The hood needs to be large enough to hold all the materials you're working with as well as provide
ample room for movement. It should be sterile and use a HEPA filter and the surface should be sterilized
before use. All work should be performed on a sterile surface such as a petri dish.

water that is free of contamination is needed to clean equipment and make culture media. this may be
made through distillation, reverse osmosis or other advanced filtering methods.

A room need to be set aside as a place to store cultures once they have been prepared. It generally does
not need to be climate controlled, although it should stay near room temperature. It may also need full
spectrum lights for some types of cultures.

there are many different tissue culture mediums. For the best results it is important to choose the one
that is best suited to your species of interest and what you're trying to do with your samples.
Development of the various formulas has been the result of trial and error by many different individuals.

Tissue culture media is made up of several components:
    1. inorganic minerals: needs are species dependent. Macrosalts are the minerals that are needed
        in higher amounts. These are N, K, Mg, Ca, P and S and are usually provided in different salts.
        Microsalts are minerals that are needed in trace amounts such as cobalt, iron, boron,
        manganese, and molybdenum. Impurities in the media may provide enough of these. However,
        it seems safer to me to add them rather than assuming the media is 'properly' contaminated.
    2. organic compounds: sugar is an important part of the media since the explants aren't usually
        making their own through photosynthesis. Vitamins and amino acids are also included in some
        media. Complex organics are undefined additions such as tomato juice or birch sap. Charcoal
        may also be used to absorb unwanted organic compounds released by the explants.
    3. plant growth regulators (PGRs): have dramatic effects, even at very low concentrations. The
        most important are the auxins and cytokinins, while other PGRs are hormones or synthetic
        molecules. Low levels of auxin lead to root development, while high levels cause callus
        formation. Cytokinins promote cell division and shoot growth.

agar is extracted from algae and used to solidify the media and enable explants to be placed on the
surface of the media. Agarose is a purified form or agar and is clear rather than slightly opaque.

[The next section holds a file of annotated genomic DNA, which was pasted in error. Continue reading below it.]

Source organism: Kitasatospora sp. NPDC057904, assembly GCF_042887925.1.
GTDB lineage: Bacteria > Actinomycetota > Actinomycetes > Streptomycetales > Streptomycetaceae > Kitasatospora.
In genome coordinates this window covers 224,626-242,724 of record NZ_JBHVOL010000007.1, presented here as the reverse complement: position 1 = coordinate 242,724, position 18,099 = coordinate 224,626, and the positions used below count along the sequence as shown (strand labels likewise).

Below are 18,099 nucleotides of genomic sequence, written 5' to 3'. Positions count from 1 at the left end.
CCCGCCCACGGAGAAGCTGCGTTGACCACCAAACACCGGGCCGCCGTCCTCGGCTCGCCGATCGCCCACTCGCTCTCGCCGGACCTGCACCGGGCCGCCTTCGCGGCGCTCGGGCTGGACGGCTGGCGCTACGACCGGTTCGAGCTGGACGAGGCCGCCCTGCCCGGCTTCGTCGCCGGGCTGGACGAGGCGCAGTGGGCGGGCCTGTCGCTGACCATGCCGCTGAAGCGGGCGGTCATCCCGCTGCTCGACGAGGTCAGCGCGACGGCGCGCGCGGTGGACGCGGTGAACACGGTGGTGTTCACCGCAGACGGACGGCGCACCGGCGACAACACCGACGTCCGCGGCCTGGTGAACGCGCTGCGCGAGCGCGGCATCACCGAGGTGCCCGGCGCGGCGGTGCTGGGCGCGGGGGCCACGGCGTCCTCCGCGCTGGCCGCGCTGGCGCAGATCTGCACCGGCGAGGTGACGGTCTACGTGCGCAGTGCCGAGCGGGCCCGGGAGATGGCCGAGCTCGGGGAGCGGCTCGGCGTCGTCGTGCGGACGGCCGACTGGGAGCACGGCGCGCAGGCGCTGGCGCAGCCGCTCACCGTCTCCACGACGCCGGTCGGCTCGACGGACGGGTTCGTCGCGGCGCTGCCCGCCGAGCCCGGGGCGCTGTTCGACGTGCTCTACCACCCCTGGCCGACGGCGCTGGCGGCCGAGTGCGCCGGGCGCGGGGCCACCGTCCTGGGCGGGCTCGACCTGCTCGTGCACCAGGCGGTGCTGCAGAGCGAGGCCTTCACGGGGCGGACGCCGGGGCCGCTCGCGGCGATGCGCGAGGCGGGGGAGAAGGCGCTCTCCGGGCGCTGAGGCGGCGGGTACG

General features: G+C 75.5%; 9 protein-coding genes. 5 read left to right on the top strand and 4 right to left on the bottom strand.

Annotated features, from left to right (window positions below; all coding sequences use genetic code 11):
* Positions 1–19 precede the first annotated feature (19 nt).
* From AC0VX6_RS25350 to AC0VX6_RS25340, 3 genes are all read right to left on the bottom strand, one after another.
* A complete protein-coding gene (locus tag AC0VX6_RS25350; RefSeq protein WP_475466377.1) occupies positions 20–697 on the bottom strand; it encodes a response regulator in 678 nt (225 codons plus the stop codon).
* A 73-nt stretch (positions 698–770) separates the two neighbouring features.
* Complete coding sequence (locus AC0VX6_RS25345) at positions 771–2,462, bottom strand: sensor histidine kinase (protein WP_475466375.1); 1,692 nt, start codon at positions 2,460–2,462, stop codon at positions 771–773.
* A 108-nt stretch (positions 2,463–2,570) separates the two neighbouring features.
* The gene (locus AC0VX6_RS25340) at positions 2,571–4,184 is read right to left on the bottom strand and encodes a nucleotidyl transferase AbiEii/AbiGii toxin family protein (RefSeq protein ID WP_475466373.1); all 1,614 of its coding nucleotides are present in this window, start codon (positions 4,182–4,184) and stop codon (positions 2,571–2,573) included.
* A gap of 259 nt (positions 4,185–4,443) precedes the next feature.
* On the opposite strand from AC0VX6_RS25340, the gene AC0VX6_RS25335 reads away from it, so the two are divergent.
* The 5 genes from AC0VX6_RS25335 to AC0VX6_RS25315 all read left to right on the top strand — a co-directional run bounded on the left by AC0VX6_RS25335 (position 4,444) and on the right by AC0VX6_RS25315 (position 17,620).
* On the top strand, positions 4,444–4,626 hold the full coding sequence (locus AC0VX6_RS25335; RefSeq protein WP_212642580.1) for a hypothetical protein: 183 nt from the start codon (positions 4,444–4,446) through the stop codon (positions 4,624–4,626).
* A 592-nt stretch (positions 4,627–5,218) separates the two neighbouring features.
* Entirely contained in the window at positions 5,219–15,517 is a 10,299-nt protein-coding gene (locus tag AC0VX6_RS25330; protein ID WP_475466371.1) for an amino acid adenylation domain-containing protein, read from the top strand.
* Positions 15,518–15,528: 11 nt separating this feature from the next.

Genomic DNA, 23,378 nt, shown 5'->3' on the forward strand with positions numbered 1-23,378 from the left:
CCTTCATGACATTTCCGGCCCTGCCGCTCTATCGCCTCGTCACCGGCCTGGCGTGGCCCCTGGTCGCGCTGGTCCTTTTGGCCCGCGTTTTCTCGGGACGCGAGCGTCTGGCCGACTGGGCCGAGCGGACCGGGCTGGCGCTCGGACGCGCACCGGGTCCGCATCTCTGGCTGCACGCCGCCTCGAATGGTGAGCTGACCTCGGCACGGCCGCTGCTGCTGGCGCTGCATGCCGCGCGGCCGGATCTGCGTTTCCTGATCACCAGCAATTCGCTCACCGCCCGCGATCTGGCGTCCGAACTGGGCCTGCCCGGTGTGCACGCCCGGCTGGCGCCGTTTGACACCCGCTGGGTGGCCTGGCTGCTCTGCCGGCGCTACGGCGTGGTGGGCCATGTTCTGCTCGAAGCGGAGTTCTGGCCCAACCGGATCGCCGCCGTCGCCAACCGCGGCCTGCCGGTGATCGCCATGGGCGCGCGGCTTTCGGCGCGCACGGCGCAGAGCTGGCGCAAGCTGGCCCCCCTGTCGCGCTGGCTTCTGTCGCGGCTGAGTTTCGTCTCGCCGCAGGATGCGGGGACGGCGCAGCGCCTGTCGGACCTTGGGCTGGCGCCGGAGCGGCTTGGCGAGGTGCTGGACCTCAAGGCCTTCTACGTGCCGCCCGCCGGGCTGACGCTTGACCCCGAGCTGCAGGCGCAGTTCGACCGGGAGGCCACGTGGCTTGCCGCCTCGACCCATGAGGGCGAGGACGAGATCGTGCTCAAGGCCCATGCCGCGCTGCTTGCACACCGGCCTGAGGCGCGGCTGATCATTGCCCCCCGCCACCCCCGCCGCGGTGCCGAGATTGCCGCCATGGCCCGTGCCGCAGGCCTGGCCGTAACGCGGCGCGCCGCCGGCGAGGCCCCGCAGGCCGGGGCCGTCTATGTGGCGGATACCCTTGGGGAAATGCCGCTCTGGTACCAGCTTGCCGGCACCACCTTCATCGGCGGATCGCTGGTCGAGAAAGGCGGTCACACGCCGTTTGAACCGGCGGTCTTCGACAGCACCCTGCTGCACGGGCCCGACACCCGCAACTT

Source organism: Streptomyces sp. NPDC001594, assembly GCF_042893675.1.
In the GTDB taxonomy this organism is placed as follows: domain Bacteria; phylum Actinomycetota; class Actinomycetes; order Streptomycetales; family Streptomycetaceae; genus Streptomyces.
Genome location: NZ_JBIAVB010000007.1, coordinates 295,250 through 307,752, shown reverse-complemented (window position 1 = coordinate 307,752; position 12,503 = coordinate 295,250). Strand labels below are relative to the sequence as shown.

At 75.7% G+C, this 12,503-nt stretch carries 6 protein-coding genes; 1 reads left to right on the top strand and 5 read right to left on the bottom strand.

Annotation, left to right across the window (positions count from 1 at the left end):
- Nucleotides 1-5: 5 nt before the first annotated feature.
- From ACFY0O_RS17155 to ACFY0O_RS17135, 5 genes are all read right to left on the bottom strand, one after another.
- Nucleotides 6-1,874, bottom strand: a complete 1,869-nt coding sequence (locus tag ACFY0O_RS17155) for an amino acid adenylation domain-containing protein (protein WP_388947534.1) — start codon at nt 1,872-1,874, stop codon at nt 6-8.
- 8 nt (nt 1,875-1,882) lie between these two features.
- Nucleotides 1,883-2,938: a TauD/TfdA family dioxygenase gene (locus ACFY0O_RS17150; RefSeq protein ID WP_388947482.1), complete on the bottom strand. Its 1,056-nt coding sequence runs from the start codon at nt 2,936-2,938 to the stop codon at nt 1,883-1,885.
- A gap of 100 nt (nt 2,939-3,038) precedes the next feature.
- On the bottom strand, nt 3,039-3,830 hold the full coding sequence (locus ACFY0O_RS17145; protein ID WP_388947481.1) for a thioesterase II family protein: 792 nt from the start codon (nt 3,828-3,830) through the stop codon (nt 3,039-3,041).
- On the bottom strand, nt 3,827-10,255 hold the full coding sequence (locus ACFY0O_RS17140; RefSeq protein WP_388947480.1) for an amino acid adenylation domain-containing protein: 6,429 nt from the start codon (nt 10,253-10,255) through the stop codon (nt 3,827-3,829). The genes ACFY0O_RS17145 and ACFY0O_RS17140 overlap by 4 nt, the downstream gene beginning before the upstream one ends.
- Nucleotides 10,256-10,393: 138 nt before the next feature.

Cowles - J25 Nutrition of cells in culture & media preparation                                         Page 6



There are several different units of concentration used in tissue culture:
   1. volume percent (v/v)
   2. weight percent (w/v)
   3. molarity
   4. mg/L
   5. ug/L
   6. parts per million (ppm)

stock solutions can be made up before hand and used to create media later, thus saving time. Solutions
of the mineral salts should be made in 100x or 1000x the required concentration. Serial dilution can be
used to add tiny amounts of something to the media. The pH of the media needs to be adjusted to
between 5.3 and 5.8 for best growth. This should be done just before the agar is added. media can be
stored effectively for a month as long as it's sealed and doesn't get wet.

in addition to sterile equipment, it is also important to sterilize plant tissues before they are put on the
media. Sterilization should be performed in an autoclave at 121 degrees C for and 15psi for at least 15
minutes.

Plant tissues should be disinfested prior to explanting, usually with sodium hypochlorite.

T4 - nutrition of callus cultures
Callus is mostly undifferentiated paranchyma cells. Tissues from various plant parts can be induced to
form callus. Many factors are involved in callus formation, such as light, PGRs, temperature, and the
genotype. Research is required to determine what combination of factors work for each species.

The research must be intense trial and error. It would be worse than animal culture too, since the tissues
are slower growing and the generation time is greater.

The experiments in this chapter will show that one medium can support several different plant species
and some ingredients are more important than others.

An important fact is that different species will display different growth characteristics on the same
media. This will be shown by growing tobacco stem pith on media specialized for it as well as several
other species on the same media. The tobacco explants should form the largest callus, while the callus
of the other species will be smaller.

Another important concept is that tissues require a specific mix of nutrients and PGRs for max growth.
The second experiment grows tobacco on media ranging from nutrient free to complete nutrients. the
expected results are that growth should be poor on all the media without the full nutrient complement.
growth should be good on the media with all the nutrients, and even better when supplemented with
coconut milk.
Cowles - J25 Nutrition of cells in culture & media preparation                                   Page 7



Coconut milk must have nutrients that are missed by other media. I wonder what the best way to find
out what these are. I suppose they might not work as well if they were isolated from the rest of the
components of coconut milk though.

Questions
    1. T/F: A plant's genotypes influences the media it grows on best.

    2. What are the advantages of serum free media?

    3. define microsalts and macrosalts.

    4. define complete media and list 3 of its components.

    5. list and briefly describe 4 of the physiochemical properties of media.